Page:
City planners and councillors are envisioning an ambitious plan that could re-shape Toronto’s largest thoroughfare over the next four years.
Yonge Street, in the downtown core, spans from Queen Quay to Bloor Street, and has long been one of the city’s main arteries. And according to city Coun. Kristyn Wong-Tam, Yonge is also a source of frustration for pedestrians.
“People moving north and south on Yonge Street, there is a lot of people. Sometimes there are so many people, they are literally pushed onto the road, onto oncoming traffic,” Wong-Tam said.
“And we know that that’s not a healthy, vibrant neighbourhood condition that we want to see moving into the future.”
The project — led by Jennifer Keesmat, Chief Planner for the City of Toronto and Wong-Tam — is in the discussion phase and requests for proposal (RFP) are being received by the city.
While details are not set in stone, the aim is clear: make Yonge Street more accessible for pedestrians.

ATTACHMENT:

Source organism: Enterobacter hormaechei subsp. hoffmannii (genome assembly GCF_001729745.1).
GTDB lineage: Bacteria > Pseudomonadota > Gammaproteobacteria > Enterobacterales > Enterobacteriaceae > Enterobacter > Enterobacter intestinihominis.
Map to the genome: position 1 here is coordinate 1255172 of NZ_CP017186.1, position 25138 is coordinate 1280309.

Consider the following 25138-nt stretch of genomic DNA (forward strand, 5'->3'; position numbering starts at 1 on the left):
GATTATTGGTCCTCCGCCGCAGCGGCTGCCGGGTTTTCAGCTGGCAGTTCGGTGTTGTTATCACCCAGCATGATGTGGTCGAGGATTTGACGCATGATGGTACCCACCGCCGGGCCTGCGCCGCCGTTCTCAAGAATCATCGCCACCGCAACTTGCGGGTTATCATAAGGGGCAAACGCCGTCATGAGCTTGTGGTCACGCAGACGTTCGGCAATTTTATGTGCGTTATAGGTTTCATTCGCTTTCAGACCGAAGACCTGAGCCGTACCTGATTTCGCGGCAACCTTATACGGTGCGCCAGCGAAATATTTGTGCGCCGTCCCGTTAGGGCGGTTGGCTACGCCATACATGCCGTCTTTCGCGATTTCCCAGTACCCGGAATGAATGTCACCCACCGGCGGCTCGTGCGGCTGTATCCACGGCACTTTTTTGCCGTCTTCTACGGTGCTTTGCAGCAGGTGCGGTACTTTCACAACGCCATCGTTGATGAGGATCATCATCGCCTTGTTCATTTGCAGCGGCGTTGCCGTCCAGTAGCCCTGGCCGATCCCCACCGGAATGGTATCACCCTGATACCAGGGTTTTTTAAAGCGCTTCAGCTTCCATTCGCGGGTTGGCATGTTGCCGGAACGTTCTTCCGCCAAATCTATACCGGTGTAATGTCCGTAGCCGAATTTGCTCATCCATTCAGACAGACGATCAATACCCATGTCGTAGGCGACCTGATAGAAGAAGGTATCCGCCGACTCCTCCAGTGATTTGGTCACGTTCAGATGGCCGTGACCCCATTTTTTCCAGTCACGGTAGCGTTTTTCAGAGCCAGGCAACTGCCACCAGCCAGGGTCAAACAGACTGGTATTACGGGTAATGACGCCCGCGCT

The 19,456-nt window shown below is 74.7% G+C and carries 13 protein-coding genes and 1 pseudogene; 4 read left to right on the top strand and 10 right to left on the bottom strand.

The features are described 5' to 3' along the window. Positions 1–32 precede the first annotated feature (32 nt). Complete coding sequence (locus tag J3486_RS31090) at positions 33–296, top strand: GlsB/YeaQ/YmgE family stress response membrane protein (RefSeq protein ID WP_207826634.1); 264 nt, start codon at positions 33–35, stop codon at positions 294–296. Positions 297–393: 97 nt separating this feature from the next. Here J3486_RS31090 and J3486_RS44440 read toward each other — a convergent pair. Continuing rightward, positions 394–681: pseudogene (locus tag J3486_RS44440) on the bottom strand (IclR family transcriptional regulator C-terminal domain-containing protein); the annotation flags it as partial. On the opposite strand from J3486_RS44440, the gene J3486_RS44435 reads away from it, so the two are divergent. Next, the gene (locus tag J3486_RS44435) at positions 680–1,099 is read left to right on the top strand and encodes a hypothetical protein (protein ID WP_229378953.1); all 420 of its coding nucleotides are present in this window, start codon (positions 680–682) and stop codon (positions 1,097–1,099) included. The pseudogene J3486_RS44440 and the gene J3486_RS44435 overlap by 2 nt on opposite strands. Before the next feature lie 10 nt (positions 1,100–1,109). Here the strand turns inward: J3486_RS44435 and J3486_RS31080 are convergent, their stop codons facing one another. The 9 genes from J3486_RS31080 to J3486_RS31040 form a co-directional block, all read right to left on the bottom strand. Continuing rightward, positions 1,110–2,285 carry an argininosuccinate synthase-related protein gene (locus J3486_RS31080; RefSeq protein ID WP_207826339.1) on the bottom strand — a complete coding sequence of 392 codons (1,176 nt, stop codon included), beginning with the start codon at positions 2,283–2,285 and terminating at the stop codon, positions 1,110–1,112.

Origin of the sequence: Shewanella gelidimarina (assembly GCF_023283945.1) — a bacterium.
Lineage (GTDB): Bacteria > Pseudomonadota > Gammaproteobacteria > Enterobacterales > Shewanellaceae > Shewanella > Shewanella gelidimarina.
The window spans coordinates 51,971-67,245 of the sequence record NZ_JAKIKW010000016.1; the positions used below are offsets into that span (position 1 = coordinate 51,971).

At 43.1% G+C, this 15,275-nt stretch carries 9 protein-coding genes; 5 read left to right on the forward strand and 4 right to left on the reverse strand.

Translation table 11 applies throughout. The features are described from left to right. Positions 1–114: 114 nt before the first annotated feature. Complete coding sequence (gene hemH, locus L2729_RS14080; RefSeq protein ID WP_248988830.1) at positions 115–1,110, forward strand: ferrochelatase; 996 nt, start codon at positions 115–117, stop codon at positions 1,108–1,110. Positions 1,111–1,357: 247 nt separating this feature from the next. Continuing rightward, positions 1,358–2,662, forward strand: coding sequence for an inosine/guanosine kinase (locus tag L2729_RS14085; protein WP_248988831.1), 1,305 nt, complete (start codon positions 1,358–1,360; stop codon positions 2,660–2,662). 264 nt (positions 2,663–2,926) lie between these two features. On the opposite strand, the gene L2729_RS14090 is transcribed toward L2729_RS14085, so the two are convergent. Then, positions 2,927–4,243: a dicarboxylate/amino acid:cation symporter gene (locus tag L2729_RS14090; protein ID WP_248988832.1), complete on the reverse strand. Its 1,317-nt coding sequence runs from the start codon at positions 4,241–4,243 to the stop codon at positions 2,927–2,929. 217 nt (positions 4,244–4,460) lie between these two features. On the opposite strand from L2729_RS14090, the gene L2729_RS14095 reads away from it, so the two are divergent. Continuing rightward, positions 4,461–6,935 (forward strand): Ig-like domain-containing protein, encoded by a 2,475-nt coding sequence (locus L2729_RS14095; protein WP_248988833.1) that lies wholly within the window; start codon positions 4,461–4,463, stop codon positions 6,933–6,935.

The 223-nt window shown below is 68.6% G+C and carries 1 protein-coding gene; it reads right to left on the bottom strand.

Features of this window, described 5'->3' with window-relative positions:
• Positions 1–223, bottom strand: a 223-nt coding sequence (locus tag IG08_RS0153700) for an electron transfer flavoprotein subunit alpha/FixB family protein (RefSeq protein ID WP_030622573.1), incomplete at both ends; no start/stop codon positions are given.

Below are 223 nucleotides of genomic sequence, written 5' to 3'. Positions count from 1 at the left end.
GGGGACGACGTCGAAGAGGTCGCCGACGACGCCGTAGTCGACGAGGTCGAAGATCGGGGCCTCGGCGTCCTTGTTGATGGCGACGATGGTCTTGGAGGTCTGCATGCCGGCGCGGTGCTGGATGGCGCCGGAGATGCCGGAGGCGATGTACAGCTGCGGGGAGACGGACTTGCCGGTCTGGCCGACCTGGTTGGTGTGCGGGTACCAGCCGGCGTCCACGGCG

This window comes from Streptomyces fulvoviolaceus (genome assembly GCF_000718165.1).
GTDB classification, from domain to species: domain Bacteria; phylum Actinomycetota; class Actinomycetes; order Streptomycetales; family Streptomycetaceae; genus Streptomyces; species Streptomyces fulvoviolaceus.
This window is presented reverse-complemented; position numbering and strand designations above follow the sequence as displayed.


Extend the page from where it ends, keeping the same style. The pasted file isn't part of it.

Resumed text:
Keesmat said the project to re-shape Yonge is in keeping with TOcore, the city’s downtown planning program with a focus of opening up mobility.
“We have a critical mass of people in a much smaller space,” Keesmat explained in a town hall style meeting at Ryerson University on Wednesday.
“We need to look at ensuring we have the spaces for people to walk safely – and for people to use walking as their first option to get from one point to another.”
The project began with a scheduled upgrade to a century-old water main that spans a large section of Yonge Street.
An upgrade to a century-old water main that spans a large section of Yonge Street was in the works when city officials asked what more could be done to transform Yonge Street.
With construction expected to…